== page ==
Introducing the art of Arabic, Ottoman, & Persian calligraphy

Tools and Materials

The materials listed below have been used for centuries to write Arabic script calligraphy. Though other options exist, a reed pen, carbon-based ink and coated paper are the primary tools needed to write good calligraphy.

This tool, called a makta, is used as a cutting board when trimming the tip of a reed pen. Makta. 21st century. Courtesy of Mohamed Zakariya.

Tools used for Arabic script calligraphy

In this video, New York-based calligrapher Elinor Aishah Holland gives an overview of the tools and materials needed to write Arabic script calligraphy.


A reed pen, or “qalam” in Arabic, is the traditional instrument used for writing calligraphy. This is preferred over a pen with a metal tip, because the flexibility of the natural material allows for a greater range of motion while writing.

Reeds are grown in swamps and shallow waters. Once a reed is harvested, it is seasoned by burying it in horse manure, chosen because it maintains a constant temperature. This process typically takes four years, during which time the reed hardens and darkens.

Next, you cut the reed so the size and angle of its tip are appropriate for the script you intend to write. The tip is carved with a penknife, and trimmed at an angle on a “makta,” a small cutting board made specifically for this purpose. The pen is then slit down the middle, allowing it to hold about one letter’s worth of ink.

The reed pen is sometimes substituted with:

  • a bamboo pen
  • a Javanese pen made from the thorn of a palm tree (for detailed work)
  • a carved wooden pen (for large work)
  • a felt-tip pen with a slanted tip, such as a Sharpie chisel tip

Calligraphy is a spiritual geometry—manifested by a material tool. If you shape your pen well, you will do your calligraphy well. But if you neglect your pen, you will have neglected your calligraphy.

Yaqut al-Musta‘simi
Sharpening a reed pen with a knife.


Calligraphy is typically written with black ink made from soot, dissolved gum arabic and water. This ink is water-soluble, and mistakes can be easily removed from the paper with a wet cloth. In the past, the soot used was scraped from inside mosque lamps, thus imparting a spiritual blessing to the writing.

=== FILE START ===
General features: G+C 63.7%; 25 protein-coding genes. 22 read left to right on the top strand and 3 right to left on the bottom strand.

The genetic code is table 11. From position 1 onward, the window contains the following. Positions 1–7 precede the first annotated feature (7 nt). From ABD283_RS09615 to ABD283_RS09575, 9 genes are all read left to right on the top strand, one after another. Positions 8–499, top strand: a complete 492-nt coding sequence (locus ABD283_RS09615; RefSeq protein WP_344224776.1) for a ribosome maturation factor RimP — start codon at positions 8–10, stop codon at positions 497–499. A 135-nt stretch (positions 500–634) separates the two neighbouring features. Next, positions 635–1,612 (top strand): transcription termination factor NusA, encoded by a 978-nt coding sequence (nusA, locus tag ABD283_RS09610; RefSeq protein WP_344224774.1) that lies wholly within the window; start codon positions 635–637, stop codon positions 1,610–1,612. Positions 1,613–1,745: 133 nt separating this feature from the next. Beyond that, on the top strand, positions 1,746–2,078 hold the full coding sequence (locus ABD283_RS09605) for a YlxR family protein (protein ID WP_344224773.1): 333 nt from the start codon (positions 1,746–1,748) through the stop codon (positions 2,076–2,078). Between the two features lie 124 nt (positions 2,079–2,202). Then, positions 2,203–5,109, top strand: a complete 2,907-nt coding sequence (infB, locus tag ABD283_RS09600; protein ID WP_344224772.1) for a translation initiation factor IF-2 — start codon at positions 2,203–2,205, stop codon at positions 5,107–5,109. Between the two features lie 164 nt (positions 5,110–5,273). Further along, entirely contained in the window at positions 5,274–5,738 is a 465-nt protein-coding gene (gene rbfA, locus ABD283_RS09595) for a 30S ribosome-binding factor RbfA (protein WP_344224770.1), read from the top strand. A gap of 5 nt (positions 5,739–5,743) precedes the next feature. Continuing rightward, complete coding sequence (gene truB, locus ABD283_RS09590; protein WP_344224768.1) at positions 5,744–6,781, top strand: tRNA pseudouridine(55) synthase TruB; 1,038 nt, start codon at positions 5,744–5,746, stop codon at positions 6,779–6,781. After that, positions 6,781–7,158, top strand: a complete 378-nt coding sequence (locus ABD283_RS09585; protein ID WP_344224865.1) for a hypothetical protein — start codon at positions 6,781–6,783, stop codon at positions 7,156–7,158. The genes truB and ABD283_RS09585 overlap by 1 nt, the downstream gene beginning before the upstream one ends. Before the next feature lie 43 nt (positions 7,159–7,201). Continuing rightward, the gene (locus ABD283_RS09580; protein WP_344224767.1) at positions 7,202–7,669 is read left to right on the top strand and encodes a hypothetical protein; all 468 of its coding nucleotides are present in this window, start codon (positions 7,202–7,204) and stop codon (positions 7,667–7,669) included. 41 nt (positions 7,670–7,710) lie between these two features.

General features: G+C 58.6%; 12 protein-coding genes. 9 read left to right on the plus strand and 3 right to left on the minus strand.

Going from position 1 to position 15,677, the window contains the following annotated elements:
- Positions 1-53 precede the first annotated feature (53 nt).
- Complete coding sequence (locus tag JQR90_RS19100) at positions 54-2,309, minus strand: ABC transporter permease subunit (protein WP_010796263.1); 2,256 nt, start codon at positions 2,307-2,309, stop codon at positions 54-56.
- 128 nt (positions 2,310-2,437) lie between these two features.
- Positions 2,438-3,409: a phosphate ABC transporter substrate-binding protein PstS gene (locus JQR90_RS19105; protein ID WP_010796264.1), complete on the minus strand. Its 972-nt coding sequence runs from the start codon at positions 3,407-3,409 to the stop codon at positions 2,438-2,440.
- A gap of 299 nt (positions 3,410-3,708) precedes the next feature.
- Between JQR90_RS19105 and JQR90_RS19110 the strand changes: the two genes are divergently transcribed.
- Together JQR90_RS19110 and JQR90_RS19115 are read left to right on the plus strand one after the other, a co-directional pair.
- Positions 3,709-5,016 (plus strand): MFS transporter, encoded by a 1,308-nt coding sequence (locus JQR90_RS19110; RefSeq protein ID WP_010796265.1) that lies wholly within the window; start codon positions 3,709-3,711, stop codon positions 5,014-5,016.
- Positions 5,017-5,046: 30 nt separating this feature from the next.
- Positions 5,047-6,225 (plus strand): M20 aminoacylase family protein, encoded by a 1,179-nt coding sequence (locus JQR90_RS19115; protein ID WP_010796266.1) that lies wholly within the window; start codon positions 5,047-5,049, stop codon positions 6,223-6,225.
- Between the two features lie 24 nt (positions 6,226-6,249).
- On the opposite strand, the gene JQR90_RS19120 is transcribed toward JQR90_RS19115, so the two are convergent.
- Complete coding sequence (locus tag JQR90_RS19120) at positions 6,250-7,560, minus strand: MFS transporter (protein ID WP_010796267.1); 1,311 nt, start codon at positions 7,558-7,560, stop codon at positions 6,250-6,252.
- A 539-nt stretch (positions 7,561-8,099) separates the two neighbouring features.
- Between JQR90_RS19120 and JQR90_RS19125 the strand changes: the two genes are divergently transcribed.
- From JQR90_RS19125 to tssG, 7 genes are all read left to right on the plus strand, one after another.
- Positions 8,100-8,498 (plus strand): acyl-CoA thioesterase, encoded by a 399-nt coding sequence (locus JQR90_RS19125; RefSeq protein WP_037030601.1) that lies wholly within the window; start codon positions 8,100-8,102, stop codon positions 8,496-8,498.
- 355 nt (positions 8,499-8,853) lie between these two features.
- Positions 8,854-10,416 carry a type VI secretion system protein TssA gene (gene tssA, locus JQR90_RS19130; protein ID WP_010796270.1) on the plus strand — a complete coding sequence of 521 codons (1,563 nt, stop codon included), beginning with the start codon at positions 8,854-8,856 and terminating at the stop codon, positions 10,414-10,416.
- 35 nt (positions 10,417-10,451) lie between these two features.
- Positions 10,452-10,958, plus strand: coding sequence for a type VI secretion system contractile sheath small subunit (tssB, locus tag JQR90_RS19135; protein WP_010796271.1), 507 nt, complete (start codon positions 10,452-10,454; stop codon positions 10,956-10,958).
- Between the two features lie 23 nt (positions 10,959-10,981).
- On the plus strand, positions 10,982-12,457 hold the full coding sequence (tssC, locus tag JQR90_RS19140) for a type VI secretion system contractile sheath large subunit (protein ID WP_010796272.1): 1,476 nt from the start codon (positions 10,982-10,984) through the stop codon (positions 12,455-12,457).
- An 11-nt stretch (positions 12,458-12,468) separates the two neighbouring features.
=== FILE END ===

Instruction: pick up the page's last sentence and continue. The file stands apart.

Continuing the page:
The ink is placed in a small waterproof inkwell, along with a wad of raw silk fibers. You pour enough ink into the jar to be absorbed by the fibers, but no more. The pen lifts the ink from this wad of fibers. This keeps it from acquiring too much ink and, thus, creating unsightly blobs when writing.

Various inks are used for important manuscripts. A Qur’an, for example, may be written in several colors of inks, including gold. In the past all sorts of inks were developed, from invisible ink for writing secret messages to ink containing ground glass that sparkled when dry.

Calligraphy teachers often use red ink to make corrections on their students’ practice sheets. Inkwell. 21st century. Courtesy of Elinor Aishah Holland.


Until the 10th century, calligraphy was written on papyrus (made from fresh-water reeds) or parchment (made from the skin of an animal). In the 10th century, paper was introduced in the Middle East. It gradually replaced papyrus and parchment because it was cheaper and easier to produce.

Before a piece of paper is used for calligraphy, it is usually dyed (often by the calligrapher), then coated with a starch mixture known as ahar. It is then burnished with a tool that gives it a smooth finish. This smooth, less absorbent surface means that mistakes can easily be lifted from the paper. Today, many calligraphers also use commercially-produced coated papers.

Paper used for calligraphy is usually cream or tan, because white paper tires the eyes over time. Papers of other colors (such as blue, yellow or green) were used for special manuscripts like the Qur’an. Dyes for paper are made from the following:

  • Tea
  • Onion skins
  • Walnut skins
  • Saffron
  • Turmeric
  • Safflower
  • Lac (a type of insect found in Southeast Asia)
  • Sapanwood (a woody plant)
  • Henna
  • Pomegranate bark
  • Indigo
  • Verdigris (copper carbonate)
  • Orpiment (a sulfuric mineral)
  • Ceruse (a compound including white lead)
  • Blue vitriol (copper sulfate)

Paper could also be sprinkled with gold, or marbled (the art of ebru). Sometimes a calligraphy composition was cut out letter-by-letter and pasted onto a background of a contrasting color, thus forming a collage.

>> See an example of cut-out calligraphy

Folio from the “Blue Qur'an”
This folio comes from a sumptuous, multivolume Qur’an with indigo pages and silver verse markers that was probably copied in North Africa. The Metropolitan Museum of Art.
Calligraphy by Mohamed Zakariya
Calligraphy by Mohamed Zakariya with an ebru background.